Global factor views: Macroeconomic uncertainty leaves Quality in favour
- Despite current market and macroeconomic challenges, markets are ahead year to date
- We believe a slow-growth, high-inflation backdrop argues in favour of Quality stocks
- We remain neutral towards Value and Low Volatility, and are negative on Momentum
Global economic activity has been relatively resilient, but cracks are beginning to show. The Federal Reserve expects a “mild recession” in the US later in 2023, brought on in part because of the banking sector turmoil, while Europe may also endure a contraction.
We presently forecast global GDP growth of 2.7% this year and next, down from 3.5% in 2022.1 While slower growth may well help ease inflationary pressures and most central banks are probably close to the peak of their tightening cycles, interest rate cuts are unlikely to occur anytime soon given how stubborn core inflation has been.
But despite the macroeconomic challenges, and March’s banking crisis, global markets have rallied. The MSCI World NR Index is up 9% year to date, as investor risk appetite was buoyed by China reopening and the downgrading of the likelihood of a hard landing for the US economy.2
Looking ahead, given market valuations are no longer cheap, earnings growth will be key to supporting 2023 returns. Bottom-up earnings per share growth and margin forecasts look optimistic given the slower macroeconomic, high-inflation backdrop.
These conditions increase the risk of negative earnings surprises and argue in favour of a focus on high-quality companies with profit moats - strong competitive advantages that can potentially help protect their profits.
Given current macro conditions we set out in detail our outlook for equity market factors below.
Quality – equities with more consistent earnings and typically less share price volatility – tends to outperform when macro momentum is weak or slowing and we remain positive on this factor (see Exhibit 1). Quality stocks should also benefit when interest rates are close to their peak, which should mean that the de-rating headwinds experienced by Quality-Growth is likely to be behind us.
In addition, a weak macroeconomic backdrop combined with optimistic earnings expectations increases the risk of negative earnings surprises, but high-quality companies should be less exposed to this. While macroeconomic and earnings views underpin our positive outlook, we would highlight that some Quality constituents look relatively expensive compared to historical levels, which argues in favour of an active approach.
Exhibit 1: Quality returns over stages of the economic cycle
Source: AXA IM EQI, ISM. Quality returns calculated by AXA IM EQI based on top quintile of ROE. Stage of economic cycle based on six-month rolling average of ISM New Orders: Rebound (increasing, below 46), Early Acceleration (increasing, 46-55), Late Acceleration (increasing, above 55), Early Deceleration (decreasing, above 55), Late Deceleration (decreasing, 55-46), Retrenchment (decreasing, below 46).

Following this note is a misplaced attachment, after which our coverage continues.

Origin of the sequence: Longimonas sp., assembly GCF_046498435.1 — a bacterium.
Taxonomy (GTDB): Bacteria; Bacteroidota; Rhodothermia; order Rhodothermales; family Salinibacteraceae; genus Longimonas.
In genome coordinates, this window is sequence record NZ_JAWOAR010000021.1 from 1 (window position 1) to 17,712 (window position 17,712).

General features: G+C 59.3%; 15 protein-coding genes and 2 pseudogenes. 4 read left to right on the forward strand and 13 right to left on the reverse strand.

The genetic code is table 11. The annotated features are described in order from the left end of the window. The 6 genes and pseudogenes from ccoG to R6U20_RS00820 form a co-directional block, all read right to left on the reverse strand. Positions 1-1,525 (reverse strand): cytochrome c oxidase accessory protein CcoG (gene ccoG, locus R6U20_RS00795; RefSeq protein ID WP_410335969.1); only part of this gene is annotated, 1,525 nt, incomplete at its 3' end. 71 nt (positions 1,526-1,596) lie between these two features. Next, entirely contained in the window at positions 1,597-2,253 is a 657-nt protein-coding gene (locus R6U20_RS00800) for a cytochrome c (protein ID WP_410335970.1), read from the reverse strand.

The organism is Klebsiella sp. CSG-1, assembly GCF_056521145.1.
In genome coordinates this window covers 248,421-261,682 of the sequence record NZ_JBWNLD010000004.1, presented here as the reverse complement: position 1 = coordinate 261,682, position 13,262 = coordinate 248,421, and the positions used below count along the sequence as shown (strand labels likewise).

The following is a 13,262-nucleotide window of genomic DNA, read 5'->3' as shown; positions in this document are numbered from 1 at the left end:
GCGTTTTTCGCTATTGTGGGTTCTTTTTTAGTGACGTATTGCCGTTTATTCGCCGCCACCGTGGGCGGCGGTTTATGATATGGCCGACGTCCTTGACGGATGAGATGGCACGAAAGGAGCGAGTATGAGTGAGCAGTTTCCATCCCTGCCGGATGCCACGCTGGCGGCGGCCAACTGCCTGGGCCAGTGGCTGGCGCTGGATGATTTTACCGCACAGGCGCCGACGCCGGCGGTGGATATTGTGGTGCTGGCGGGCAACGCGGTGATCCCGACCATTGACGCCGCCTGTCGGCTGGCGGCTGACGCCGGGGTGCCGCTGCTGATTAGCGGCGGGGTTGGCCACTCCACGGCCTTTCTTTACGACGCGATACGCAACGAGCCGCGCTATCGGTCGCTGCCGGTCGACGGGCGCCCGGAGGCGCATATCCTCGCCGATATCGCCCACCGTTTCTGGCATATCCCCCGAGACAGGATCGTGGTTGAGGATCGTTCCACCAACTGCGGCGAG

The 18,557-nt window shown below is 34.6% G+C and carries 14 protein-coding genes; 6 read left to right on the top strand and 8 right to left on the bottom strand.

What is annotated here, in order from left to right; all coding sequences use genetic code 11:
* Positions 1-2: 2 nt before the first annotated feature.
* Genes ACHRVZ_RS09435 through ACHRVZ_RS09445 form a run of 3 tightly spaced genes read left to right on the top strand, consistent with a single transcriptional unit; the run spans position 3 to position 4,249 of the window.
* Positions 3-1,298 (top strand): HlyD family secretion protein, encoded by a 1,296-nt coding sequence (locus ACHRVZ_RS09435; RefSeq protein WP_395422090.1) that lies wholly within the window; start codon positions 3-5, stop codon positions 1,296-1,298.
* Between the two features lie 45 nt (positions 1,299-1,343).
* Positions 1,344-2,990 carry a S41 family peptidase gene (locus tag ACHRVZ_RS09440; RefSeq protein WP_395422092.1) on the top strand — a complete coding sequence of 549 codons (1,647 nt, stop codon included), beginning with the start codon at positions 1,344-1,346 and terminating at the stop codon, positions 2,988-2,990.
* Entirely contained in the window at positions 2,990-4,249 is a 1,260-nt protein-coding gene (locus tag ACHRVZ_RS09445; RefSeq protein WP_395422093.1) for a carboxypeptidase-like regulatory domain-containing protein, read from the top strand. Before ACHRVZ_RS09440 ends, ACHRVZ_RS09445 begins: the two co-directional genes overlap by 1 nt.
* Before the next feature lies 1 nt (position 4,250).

Value stocks - those which appear to be trading for less than their underlying worth – are currently cheaper than their historical average3 (see Exhibit 2). But despite this, we remain neutral towards the asset class, for two primary reasons. First, interest rate conditions may be more benign compared to this time last year, when the more hostile monetary tightening backdrop favoured Value over Growth, but rates are unlikely to retreat quickly from here. Second, slowing macroeconomic momentum is typically unfavourable for Value, generally because of its exposure to more cyclical areas of the market.
Exhibit 2: Value: Book-to-Price relative to market
Source: AXA IM EQI. Value calculated AXA IM EQI based on top quintile of Book to Price.
Despite Momentum’s poor recent performance, our macro, valuation, and technical indicators for the factor remain unsupportive and we therefore stick to our negative view. With Momentum, the aim is to capture stocks which have had a positive price change relative to the market over the last 12 months, and presently it remains a popular, crowded trade. From a macro perspective slowing growth has not historically been supportive of price momentum. Its exposure to the energy sector, while down from where it was at the start of 2023, also remains a barrier; in the absence of a serious deterioration in geopolitics, the recent significant excess performance of energy is unlikely to persist, and this may weigh on the performance of Momentum. With market-wide 2023 earnings forecasts looking optimistic, our preferred measure of investor sentiment remains earnings revisions.
Low Volatility: Neutral
Slowing macroeconomic momentum is the key metric that continues to argue in favour of the defensive attributes of Low Volatility. But we remain neutral because forward valuations are not cheap and while we expect slower economic growth, we acknowledge there is a low probability of an entrenched recession.